Two Ways To Become An Entrepreneur

Do you want to enjoy the financial freedom and the professional satisfaction that comes with the discovery and exploitation of new business opportunities? Do you want to be an entrepreneur?
There’re two business models for doing that.
First is the slow, and high-risk, business model. Do it on your own, perhaps getting a partner or two along the way to help with the marketing and financing of your venture.
Second is the fast and low-risk business model — join an existing business network. Like a franchise organization.
If you want to be an entrepreneur in the coffee shop business, for instance, you can either open your own coffee shop, or join a franchise chain — like Dunkin Donuts (USA), and Costa Cafe (UK).
If you want to be an entrepreneur in the restaurant business, you can start your own restaurant, or join one of the franchise chains — like McDonald’s, Chipotle, and Shake Shack, to mention but a few.
Each business model has advantages and disadvantages.
If you choose to go on your own, you don’t have to pay the upfront and subsequent fees, buy supplies from specified sources, or abide by stringent franchise rules. But you must develop your own know-how, brand, recruitment, training, and support mechanisms, which have their own costs and risks.
By contrast, if you choose to join an existing business network, you’ll have to pay all sorts of fees and follow all sorts of rules, but you will have several marketing and economic advantages.
First, you will be part of a well-recognized brand that will bring customers to your business from day one. Second, you’ll enjoy the economies of scale associated with a large organization, from sourcing to distribution, and advertising.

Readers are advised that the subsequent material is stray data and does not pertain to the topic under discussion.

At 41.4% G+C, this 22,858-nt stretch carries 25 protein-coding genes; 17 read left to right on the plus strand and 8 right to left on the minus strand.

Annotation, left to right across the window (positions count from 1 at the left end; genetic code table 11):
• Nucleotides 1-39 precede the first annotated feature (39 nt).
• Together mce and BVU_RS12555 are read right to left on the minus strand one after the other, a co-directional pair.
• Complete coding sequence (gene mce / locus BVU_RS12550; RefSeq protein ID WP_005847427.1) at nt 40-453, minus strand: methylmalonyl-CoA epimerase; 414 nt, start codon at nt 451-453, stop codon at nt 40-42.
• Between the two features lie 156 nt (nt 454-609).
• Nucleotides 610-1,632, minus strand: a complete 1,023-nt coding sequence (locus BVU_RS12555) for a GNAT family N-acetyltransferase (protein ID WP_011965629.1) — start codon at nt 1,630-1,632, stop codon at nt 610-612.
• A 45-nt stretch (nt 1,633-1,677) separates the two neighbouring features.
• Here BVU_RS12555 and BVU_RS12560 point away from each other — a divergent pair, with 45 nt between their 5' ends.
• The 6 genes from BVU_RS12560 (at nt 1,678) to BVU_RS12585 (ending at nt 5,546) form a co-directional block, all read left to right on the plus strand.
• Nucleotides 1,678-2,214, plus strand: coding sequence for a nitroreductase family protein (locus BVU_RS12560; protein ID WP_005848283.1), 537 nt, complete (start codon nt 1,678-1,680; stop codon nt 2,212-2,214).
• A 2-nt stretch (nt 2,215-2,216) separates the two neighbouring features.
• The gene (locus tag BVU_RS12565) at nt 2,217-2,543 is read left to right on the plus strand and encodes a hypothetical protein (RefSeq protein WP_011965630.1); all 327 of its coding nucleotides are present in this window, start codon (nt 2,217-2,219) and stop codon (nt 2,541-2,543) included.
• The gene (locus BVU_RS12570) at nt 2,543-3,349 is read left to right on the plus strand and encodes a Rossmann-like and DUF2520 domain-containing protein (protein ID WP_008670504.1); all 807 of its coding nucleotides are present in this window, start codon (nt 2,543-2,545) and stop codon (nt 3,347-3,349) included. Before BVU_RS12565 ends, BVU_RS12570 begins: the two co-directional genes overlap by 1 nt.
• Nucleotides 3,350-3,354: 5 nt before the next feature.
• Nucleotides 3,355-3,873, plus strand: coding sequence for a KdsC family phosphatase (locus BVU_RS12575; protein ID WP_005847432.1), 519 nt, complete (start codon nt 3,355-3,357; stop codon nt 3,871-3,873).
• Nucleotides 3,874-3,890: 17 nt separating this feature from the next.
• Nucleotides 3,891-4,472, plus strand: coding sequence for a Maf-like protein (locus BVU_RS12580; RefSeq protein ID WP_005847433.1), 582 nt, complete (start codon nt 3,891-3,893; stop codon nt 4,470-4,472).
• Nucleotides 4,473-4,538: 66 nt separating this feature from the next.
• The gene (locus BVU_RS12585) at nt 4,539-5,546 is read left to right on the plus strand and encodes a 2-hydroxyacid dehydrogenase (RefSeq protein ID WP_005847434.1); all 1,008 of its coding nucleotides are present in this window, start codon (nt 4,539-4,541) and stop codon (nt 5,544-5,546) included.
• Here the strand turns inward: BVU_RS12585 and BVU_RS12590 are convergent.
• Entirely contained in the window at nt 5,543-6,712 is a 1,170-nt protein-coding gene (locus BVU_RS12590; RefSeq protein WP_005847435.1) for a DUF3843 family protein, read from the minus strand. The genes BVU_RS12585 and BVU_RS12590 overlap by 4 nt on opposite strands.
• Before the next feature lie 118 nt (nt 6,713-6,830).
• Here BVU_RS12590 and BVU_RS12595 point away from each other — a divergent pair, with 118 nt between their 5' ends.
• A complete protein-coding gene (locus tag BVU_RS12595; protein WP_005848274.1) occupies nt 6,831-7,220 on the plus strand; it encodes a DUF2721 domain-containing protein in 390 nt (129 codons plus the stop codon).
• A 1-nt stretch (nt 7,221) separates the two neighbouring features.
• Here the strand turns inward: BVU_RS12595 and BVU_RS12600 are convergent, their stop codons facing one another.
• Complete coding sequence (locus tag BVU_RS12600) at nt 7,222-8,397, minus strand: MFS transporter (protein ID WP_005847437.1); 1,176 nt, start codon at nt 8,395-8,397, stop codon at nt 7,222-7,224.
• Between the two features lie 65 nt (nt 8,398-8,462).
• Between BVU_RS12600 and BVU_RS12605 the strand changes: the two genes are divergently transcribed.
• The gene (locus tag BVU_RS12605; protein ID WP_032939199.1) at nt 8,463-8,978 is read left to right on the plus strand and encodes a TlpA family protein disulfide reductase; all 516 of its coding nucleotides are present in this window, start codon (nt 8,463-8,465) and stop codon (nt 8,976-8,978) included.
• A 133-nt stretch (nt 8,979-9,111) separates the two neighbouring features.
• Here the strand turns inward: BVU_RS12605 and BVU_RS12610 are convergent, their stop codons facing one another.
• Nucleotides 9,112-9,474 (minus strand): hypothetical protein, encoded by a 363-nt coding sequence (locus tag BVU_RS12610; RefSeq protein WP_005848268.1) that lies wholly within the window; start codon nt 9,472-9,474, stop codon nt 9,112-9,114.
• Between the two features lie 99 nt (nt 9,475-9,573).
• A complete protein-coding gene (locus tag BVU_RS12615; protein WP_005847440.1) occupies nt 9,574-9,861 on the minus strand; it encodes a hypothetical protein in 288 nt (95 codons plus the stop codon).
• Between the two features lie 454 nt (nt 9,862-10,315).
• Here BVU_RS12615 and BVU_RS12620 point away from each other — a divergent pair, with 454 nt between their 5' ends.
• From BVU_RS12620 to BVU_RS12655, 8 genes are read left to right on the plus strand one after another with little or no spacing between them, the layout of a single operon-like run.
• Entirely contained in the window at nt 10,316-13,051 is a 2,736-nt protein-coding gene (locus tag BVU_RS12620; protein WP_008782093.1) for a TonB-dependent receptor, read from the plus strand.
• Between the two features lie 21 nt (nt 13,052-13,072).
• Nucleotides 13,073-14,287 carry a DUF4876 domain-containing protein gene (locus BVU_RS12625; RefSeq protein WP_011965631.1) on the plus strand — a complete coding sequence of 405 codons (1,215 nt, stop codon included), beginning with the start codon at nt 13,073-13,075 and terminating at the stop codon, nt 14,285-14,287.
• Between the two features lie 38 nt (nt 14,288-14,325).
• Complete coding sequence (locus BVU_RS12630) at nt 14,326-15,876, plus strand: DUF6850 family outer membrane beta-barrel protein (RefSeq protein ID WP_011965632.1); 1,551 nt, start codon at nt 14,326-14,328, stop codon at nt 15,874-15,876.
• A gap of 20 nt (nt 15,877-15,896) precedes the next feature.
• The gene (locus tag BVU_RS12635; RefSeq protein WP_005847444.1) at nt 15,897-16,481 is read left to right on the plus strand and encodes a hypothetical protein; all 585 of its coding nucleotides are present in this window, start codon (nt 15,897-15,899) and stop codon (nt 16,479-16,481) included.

Third, you’ll experience economies of scope by running your own operations. Fourth, you’ll enjoy the support of the organization in certain matters that distinguish and separate one business from another, from employee recruitment and training to the maintaining high quality standards.
So which choice is better for you?
It depends on your personality. If you are a highly independent risk-loving individual, you may want to go with the first business model. By contrast if you are a conformist, risk-averse individual, you may want to go with the second business model.
In either case, you must carefully weigh the advantages and disadvantages of each model, and stick with the choice you made.

Advertisements

Leave a Reply

Fill in your details below or click an icon to log in:

WordPress.com Logo

You are commenting using your WordPress.com account. Log Out / Change )

Twitter picture

You are commenting using your Twitter account. Log Out / Change )

Facebook photo

You are commenting using your Facebook account. Log Out / Change )

Google+ photo

You are commenting using your Google+ account. Log Out / Change )

Connecting to %s